Anatomy of a Disaster: The Easter Day Massacre

Tom Walker

When one RAF light bomber squadron flew into action in Greece in April 1941 its aim was to halt a German offensive, but it had tragic consequences for everyone involved.
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211 Squadron had been in Greece for five months before they were effectively destroyed. They came from Egypt before that, one of the first RAF units to be dispatched to the Balkans by the Air Officer Commanding-in-Chief Middle East Command, Air Chief Marshal Sir Arthur Longmore. The Easter Day Massacre

With an official strength of 12 Blenheim Mark Is, flying operations against the Italians in Albania and the length of the supply chain took a major toll on them. They were only capable of fielding six aircraft by April 1941. The Squadron also experienced turmoil in its command structure. A popular squadron commander, Squadron Leader J R Gordon-Finlayson, left in March 1941 and was replaced by Squadron Leader R J C Nedwill. But Nedwill was killed in a non-combat related air accident shortly afterwards. Squadron Leader A T Irvine assumed command in the wake of Nedwill’s death and led the squadron successfully on four operational sorties before Easter Day.

Known as ‘The Bish’, Squadron Leader J R Gordon-Finlayson (left) led the Squadron through months of heavy fighting against the Italians

Strictly speaking, 211 Squadron should not have been anywhere near the Monastir Gap. They were part of the RAF’s Western Wing and engaged in the Albanian theatre in support of Greek forces. The increasing likelihood of a German intervention in Greece was a problem for the Eastern Wing, which was disposed in the service of Anglo-Greek forces on the Metaxas Line. When the Germans opened up a new line of advance by invading Yugoslavia, however, they threatened to cleave their way into central Greece. Desperate measures were called for and 211 Squadron received orders to conduct a full-strength operation against a critical road junction near Florina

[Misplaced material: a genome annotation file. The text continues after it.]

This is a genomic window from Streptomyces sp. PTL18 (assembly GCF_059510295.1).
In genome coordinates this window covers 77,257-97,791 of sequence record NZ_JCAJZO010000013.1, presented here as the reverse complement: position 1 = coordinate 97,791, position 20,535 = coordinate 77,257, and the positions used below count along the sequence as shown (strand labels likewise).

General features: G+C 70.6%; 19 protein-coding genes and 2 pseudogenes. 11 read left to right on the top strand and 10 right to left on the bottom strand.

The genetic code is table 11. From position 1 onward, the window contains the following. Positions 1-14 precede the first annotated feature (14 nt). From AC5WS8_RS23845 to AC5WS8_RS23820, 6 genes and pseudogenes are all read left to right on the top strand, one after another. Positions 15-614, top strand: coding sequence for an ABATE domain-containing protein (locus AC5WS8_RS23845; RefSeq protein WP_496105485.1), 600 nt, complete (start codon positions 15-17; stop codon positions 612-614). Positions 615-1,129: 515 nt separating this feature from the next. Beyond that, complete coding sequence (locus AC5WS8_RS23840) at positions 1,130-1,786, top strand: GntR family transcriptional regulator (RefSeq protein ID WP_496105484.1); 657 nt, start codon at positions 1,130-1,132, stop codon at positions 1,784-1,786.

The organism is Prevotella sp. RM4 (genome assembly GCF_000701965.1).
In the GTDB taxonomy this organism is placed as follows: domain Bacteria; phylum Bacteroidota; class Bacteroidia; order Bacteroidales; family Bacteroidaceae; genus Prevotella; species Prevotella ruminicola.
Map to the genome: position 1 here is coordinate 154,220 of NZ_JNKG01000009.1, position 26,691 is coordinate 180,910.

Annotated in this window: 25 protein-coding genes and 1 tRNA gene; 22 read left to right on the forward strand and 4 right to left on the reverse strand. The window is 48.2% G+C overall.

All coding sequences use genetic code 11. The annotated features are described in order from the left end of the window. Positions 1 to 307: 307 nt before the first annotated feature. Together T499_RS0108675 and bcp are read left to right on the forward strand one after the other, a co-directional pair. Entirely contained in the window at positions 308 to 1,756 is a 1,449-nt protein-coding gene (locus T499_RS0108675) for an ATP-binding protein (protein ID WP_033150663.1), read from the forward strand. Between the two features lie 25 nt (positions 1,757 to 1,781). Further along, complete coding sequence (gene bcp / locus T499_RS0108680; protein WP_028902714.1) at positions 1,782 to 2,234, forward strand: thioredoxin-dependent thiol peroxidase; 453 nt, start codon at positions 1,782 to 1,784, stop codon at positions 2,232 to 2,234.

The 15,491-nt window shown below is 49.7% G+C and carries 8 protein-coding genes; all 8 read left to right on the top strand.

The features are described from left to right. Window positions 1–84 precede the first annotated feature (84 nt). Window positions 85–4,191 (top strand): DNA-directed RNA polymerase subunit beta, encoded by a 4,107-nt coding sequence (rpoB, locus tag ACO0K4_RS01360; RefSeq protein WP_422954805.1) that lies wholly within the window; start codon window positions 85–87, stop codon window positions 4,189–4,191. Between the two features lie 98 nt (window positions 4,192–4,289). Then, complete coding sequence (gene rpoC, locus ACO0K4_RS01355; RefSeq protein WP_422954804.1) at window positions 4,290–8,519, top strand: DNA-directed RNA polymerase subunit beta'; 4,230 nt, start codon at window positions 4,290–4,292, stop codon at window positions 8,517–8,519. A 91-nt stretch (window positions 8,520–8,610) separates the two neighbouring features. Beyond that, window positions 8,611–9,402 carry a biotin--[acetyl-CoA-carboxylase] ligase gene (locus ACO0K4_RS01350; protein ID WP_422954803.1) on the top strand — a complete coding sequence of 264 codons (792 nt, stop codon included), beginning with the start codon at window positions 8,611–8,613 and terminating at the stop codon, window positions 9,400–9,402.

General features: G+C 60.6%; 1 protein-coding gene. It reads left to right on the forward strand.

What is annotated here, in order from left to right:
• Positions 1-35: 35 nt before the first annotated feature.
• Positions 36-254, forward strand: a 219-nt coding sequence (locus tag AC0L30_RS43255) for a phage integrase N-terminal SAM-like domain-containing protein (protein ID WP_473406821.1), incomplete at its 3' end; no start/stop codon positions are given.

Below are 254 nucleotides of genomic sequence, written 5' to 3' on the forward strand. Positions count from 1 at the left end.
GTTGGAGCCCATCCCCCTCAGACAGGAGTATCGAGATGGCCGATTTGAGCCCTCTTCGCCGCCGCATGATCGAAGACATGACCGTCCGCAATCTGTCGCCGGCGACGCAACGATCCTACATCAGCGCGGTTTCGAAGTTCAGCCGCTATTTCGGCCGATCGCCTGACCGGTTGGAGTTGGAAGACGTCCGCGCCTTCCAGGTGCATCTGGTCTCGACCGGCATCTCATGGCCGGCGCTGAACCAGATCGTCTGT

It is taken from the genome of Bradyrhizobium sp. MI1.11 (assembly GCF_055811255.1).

The Squadron had already flown twice on Easter Day before it received its ill-fated orders; it returned from both of these raids without loss. It may be that the Squadron Commander was suffering from cumulative fatigue by the time the planning for a third sortie commenced on 13th  April, although Irvine had been posted off a previous squadron after using unorthodox attack methods. Also, no fighter cover was available for the mission, which made the twin-engine Blenheims particularly vulnerable if caught by faster and more heavily armed Messerschmitt Me109 or 110 fighters.

The RAF’s Bristol Blenheim Mark Is were the mainstay of the light bomber force in Greece

In fact, it was Me109s from Jagdgeschwader 26 that bounced them on their return leg, judging from the location of the six crash sites. The Blenheims’ defensive armament was no match for determined attacks from the swift canon and machine gun-armed fighters. Of the 18 RAF aircrew that took part in the raid, only two survived. Two of those who perished were the commander and deputy commander of the Western Wing. So, as well as wiping out a squadron, the Massacre also robbed the RAF of a vital link in its operational chain of command in Greece.

Undoubtedly a terrible disaster, this was not the end for 211 Squadron. Within days they had begun a slow, methodical withdrawal from their base at Paramythia. They even mounted a number of daring single aircraft raids against German occupying forces in order to cover the withdrawal. What was left of the unit was reconstituted in Palestine and then sent to The Sudan as an operational conversion unit. By 1942 they were back flying operations as a frontline unit against the Japanese in Java and Sumatra. That campaign was, in many ways, even more of a disaster for the squadron, which had to be rebuilt again in 1943. 211 Squadron died and was reborn twice; this just goes to show how resilient the RAF needed to be to fight the global war.

Tom Walker is the author of Out of the Desert, first in the Wings of Victory series, published by Sharpe Books.